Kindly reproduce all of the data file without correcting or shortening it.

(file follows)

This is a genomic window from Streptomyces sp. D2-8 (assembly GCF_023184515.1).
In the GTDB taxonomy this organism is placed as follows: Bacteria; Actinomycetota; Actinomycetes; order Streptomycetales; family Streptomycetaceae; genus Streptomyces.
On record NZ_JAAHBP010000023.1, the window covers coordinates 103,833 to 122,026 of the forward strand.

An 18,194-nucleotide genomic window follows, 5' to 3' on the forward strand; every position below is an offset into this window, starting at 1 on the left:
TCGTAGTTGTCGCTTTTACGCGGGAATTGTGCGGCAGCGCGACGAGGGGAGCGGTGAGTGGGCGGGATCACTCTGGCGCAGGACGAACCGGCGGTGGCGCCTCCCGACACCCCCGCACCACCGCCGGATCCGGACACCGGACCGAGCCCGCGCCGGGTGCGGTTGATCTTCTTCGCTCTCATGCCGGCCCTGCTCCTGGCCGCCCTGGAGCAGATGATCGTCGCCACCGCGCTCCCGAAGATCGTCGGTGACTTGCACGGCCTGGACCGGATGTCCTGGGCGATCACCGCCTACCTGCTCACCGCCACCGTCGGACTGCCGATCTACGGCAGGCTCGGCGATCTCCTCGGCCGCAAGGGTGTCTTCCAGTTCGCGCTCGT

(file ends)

This is a genomic window from Streptomyces sp. D2-8 (assembly GCF_023184515.1).
In the GTDB taxonomy this organism is placed as follows: Bacteria; Actinomycetota; Actinomycetes; order Streptomycetales; family Streptomycetaceae; genus Streptomyces.
On record NZ_JAAHBP010000023.1, the window covers coordinates 103,833 to 122,026 of the forward strand.

An 18,194-nucleotide genomic window follows, 5' to 3' on the forward strand; every position below is an offset into this window, starting at 1 on the left:
TCGTAGTTGTCGCTTTTACGCGGGAATTGTGCGGCAGCGCGACGAGGGGAGCGGTGAGTGGGCGGGATCACTCTGGCGCAGGACGAACCGGCGGTGGCGCCTCCCGACACCCCCGCACCACCGCCGGATCCGGACACCGGACCGAGCCCGCGCCGGGTGCGGTTGATCTTCTTCGCTCTCATGCCGGCCCTGCTCCTGGCCGCCCTGGAGCAGATGATCGTCGCCACCGCGCTCCCGAAGATCGTCGGTGACTTGCACGGCCTGGACCGGATGTCCTGGGCGATCACCGCCTACCTGCTCACCGCCACCGTCGGACTGCCGATCTACGGCAGGCTCGGCGATCTCCTCGGCCGCAAGGGTGTCTTCCAGTTCGCGCTCGT